Pakistan has just come to elect its favorite playboy turned cricket world champion turned corruption bashing politician to the country’s highest political office- Prime Minister. What can we expect from Imran Khan’s reign?
The answer to that depends on which side you’re on. The biggest stakeholders in Khan’s leadership are India, China, and the United States. With India, Khan can’t seem to make up his mind. He feels compelled to carry forth the hate and bias that is in Pakistan’s DNA yet he also wants to be seen as the Messiah who is finally able to deliver some closure to the troubled relationship that the 2 countries share. This is why Kashmir is at the top of his wish-list of problems to solve. It is that elusive prized puzzle that he alone believes he can solve. Doing so would fuel his hero complex and make him a national champion for the 2nd time. It would also ensure his legacy in history. But can he solve it and what would be the right solution? To answer this, we need to understand which stakeholders would prefer the issue to remain unresolved. China has huge stakes in seeing that Kashmir continues to remain a problem. In China’s chessboard, Kashmir provides the right amount of friction to ensure India and Pakistan are always on opposite sides of the fence. It allows China to play one country off the other and more importantly to keep India in check. So far that strategy has worked. China owning a part of Kashmir gives it both military and strategic leverage so they have both motive and intent to ensure that Kashmir continues to remain a problem for both countries.
Secondly, everyone knows that the army is the de-facto ruler in Pakistan. They have a huge incentive to keep Kashmir a disputed region. ISI, Pakistan’s intelligence agency regularly uses operatives who pose as Kashmiri freedom fighters but that is just a euphemism for terrorists whose job it is to wreak havoc on their neighboring country. If Kashmir is granted freedom there is no need for freedom fighters. It becomes harder to continue the charade. Khan often rejects this argument by stating that Pakistan has more at stake than India in ensuring peace across the borders since it regularly loses its citizens to an alarmingly high rate of suicide bombers. It’s unclear whether Khan actually believes this or is merely using this argument as a tool to deflect his critics, but either way, if his line of reasoning is true it speaks all the more to the level of dysfunction and warped identify the crisis of the nation that it still harbors terrorists.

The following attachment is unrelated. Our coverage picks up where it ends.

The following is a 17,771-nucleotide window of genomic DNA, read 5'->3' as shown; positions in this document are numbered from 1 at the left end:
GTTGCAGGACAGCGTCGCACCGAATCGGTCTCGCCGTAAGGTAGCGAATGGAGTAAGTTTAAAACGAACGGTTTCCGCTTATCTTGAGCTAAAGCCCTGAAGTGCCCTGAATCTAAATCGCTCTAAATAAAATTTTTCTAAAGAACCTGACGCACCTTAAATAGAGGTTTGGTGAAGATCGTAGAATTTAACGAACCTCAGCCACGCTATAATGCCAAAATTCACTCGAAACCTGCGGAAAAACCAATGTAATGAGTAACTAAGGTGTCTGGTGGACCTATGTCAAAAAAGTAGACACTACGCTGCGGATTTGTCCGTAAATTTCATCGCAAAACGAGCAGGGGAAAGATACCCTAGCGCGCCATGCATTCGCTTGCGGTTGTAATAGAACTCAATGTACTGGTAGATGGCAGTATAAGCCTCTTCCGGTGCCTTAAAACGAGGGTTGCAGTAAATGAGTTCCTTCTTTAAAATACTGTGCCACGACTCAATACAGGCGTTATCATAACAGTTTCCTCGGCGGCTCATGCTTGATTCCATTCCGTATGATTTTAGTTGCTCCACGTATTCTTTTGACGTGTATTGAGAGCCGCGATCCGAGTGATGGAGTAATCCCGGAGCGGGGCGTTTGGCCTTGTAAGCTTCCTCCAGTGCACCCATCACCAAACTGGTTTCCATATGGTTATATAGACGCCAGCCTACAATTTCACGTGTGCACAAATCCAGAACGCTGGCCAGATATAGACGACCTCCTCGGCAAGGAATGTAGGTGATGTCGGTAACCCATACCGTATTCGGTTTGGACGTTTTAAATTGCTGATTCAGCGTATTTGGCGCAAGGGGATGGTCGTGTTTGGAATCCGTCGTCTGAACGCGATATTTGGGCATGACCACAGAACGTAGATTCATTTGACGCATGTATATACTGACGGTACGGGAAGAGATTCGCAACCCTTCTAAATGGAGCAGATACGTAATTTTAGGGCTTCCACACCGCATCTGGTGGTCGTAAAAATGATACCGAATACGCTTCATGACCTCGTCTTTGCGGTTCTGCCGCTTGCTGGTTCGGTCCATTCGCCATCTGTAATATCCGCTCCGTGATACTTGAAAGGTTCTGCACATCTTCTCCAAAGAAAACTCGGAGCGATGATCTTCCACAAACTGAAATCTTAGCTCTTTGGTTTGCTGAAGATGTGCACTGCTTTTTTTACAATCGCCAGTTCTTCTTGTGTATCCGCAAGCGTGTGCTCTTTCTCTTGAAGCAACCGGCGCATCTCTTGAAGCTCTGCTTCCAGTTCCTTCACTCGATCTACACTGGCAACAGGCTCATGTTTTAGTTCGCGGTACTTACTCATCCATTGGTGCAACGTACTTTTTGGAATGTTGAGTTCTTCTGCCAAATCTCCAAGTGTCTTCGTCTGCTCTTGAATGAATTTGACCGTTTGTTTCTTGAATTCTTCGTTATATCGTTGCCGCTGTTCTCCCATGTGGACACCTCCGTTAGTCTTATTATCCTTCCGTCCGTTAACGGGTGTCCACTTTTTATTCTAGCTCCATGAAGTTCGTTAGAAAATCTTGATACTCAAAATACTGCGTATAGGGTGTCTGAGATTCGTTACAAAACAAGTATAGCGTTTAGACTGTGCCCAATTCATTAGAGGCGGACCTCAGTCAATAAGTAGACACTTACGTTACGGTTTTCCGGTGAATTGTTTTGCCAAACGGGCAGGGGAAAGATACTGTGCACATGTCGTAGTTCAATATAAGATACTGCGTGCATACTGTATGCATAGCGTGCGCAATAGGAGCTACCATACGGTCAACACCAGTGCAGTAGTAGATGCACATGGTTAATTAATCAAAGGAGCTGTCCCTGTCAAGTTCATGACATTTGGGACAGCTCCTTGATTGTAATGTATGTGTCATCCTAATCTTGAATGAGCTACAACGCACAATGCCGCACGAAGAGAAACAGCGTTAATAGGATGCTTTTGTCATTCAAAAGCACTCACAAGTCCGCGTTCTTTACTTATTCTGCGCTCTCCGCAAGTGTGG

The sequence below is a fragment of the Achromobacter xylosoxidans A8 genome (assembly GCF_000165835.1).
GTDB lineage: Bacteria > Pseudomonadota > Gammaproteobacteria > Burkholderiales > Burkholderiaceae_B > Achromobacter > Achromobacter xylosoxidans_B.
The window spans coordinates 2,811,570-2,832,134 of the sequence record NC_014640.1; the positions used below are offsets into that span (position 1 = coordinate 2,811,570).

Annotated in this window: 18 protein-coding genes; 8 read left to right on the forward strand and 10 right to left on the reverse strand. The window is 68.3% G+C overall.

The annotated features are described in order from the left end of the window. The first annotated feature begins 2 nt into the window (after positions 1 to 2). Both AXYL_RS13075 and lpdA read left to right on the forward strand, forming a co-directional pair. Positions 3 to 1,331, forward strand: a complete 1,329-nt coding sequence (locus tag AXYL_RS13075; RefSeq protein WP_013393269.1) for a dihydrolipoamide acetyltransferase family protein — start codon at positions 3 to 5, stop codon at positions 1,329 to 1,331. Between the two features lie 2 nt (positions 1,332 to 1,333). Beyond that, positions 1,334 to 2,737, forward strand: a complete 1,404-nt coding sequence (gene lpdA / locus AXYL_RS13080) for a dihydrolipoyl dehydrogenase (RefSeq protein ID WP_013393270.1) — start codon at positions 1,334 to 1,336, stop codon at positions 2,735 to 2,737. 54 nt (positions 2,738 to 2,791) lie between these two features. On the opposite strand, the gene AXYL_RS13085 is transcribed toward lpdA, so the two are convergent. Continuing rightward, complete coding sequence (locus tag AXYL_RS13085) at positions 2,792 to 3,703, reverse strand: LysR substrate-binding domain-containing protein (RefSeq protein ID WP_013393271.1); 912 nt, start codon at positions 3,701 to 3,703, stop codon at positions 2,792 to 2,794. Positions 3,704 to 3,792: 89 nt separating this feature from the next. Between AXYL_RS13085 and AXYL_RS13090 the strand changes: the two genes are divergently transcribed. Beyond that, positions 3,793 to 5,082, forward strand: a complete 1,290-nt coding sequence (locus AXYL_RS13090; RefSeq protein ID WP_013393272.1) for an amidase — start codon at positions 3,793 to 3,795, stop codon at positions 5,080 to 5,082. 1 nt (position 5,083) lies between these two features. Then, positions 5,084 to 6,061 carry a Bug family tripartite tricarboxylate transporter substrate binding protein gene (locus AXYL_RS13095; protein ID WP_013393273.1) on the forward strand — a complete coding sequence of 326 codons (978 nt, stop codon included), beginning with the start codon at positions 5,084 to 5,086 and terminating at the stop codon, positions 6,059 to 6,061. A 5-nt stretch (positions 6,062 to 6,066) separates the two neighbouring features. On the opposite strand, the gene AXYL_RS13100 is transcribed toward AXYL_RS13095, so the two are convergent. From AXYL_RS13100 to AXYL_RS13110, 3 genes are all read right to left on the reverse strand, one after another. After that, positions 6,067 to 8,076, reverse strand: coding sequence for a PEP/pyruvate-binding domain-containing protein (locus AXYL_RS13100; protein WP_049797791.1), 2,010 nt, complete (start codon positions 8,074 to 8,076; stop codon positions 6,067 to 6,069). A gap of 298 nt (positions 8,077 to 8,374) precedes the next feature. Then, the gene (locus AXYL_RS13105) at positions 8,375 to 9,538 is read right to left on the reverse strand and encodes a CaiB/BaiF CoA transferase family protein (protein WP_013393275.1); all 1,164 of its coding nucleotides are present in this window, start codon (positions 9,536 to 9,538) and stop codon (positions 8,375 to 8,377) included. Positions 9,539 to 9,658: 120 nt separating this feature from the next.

With America, Khan is clear on his views. His autobiography speaks of his skepticism of western values and his fundamental belief that Islamic traditions and culture is an inherently superior form of governance for his people. He is completely right in believing that each society has its own form of governance and must do what works for them. His frequent lamentations that America has entered the fight against terrorism without understanding terrorists is noteworthy. Pakistan is in a unique position to help the world understand what drives terrorism and Khan seems to truly have his country’s best interests in heart when in his autobiography he provides suggestions on how America could have tapped on Pakistan’s understanding of the culture and traditions of radical Islamists to root out Al-Qaeda.
However, what is going to define Khan’s legacy will not be his external relationships but his internal ones. Will he be in control of the push and pull relationship between the army and civilian or will he yield to military rule like others before him? His country’s history of leadership is bleak but Khan’s personal history is more promising. He has shown much tenacity and grit with his personal achievements in building a cancer hospital from scratch and his 26-year long-fought political career to acquire the nation’s highest office has not come without many personal sacrifices. The question is, will these qualities be enough? For Pakistan’s sake, I sure hope so